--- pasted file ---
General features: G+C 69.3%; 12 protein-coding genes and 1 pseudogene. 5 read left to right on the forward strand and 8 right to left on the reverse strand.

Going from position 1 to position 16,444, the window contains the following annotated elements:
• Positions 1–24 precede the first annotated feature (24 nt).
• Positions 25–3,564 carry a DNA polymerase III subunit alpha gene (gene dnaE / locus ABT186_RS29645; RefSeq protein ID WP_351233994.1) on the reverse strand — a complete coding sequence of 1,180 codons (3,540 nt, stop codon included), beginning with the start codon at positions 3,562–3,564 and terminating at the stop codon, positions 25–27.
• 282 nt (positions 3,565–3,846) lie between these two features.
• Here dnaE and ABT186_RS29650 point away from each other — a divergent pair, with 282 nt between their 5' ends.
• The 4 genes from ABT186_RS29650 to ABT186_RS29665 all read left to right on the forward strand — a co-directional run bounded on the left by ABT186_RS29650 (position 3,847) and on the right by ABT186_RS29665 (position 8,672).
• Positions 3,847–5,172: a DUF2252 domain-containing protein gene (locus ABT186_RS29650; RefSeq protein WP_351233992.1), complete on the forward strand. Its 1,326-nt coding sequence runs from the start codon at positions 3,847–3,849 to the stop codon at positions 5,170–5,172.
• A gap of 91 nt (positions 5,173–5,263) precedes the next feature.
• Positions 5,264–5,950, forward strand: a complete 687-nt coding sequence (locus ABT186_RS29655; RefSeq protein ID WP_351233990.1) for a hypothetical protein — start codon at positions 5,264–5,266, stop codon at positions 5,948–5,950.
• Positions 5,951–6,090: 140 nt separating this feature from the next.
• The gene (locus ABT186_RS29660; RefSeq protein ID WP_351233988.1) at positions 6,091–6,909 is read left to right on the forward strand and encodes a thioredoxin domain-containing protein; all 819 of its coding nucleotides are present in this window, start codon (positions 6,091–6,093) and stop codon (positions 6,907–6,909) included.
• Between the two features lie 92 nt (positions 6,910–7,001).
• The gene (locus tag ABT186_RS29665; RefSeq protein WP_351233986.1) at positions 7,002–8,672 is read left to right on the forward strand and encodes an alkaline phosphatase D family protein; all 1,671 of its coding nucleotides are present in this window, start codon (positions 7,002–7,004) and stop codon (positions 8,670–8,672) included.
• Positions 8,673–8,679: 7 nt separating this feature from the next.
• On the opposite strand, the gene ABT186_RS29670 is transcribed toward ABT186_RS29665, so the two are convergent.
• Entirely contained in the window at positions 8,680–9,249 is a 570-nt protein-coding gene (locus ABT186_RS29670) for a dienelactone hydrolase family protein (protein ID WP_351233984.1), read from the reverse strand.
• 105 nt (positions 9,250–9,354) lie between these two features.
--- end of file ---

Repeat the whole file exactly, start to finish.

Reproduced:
General features: G+C 69.3%; 12 protein-coding genes and 1 pseudogene. 5 read left to right on the forward strand and 8 right to left on the reverse strand.

Going from position 1 to position 16,444, the window contains the following annotated elements:
• Positions 1–24 precede the first annotated feature (24 nt).
• Positions 25–3,564 carry a DNA polymerase III subunit alpha gene (gene dnaE / locus ABT186_RS29645; RefSeq protein ID WP_351233994.1) on the reverse strand — a complete coding sequence of 1,180 codons (3,540 nt, stop codon included), beginning with the start codon at positions 3,562–3,564 and terminating at the stop codon, positions 25–27.
• 282 nt (positions 3,565–3,846) lie between these two features.
• Here dnaE and ABT186_RS29650 point away from each other — a divergent pair, with 282 nt between their 5' ends.
• The 4 genes from ABT186_RS29650 to ABT186_RS29665 all read left to right on the forward strand — a co-directional run bounded on the left by ABT186_RS29650 (position 3,847) and on the right by ABT186_RS29665 (position 8,672).
• Positions 3,847–5,172: a DUF2252 domain-containing protein gene (locus ABT186_RS29650; RefSeq protein WP_351233992.1), complete on the forward strand. Its 1,326-nt coding sequence runs from the start codon at positions 3,847–3,849 to the stop codon at positions 5,170–5,172.
• A gap of 91 nt (positions 5,173–5,263) precedes the next feature.
• Positions 5,264–5,950, forward strand: a complete 687-nt coding sequence (locus ABT186_RS29655; RefSeq protein ID WP_351233990.1) for a hypothetical protein — start codon at positions 5,264–5,266, stop codon at positions 5,948–5,950.
• Positions 5,951–6,090: 140 nt separating this feature from the next.
• The gene (locus ABT186_RS29660; RefSeq protein ID WP_351233988.1) at positions 6,091–6,909 is read left to right on the forward strand and encodes a thioredoxin domain-containing protein; all 819 of its coding nucleotides are present in this window, start codon (positions 6,091–6,093) and stop codon (positions 6,907–6,909) included.
• Between the two features lie 92 nt (positions 6,910–7,001).
• The gene (locus tag ABT186_RS29665; RefSeq protein WP_351233986.1) at positions 7,002–8,672 is read left to right on the forward strand and encodes an alkaline phosphatase D family protein; all 1,671 of its coding nucleotides are present in this window, start codon (positions 7,002–7,004) and stop codon (positions 8,670–8,672) included.
• Positions 8,673–8,679: 7 nt separating this feature from the next.
• On the opposite strand, the gene ABT186_RS29670 is transcribed toward ABT186_RS29665, so the two are convergent.
• Entirely contained in the window at positions 8,680–9,249 is a 570-nt protein-coding gene (locus ABT186_RS29670) for a dienelactone hydrolase family protein (protein ID WP_351233984.1), read from the reverse strand.
• 105 nt (positions 9,250–9,354) lie between these two features.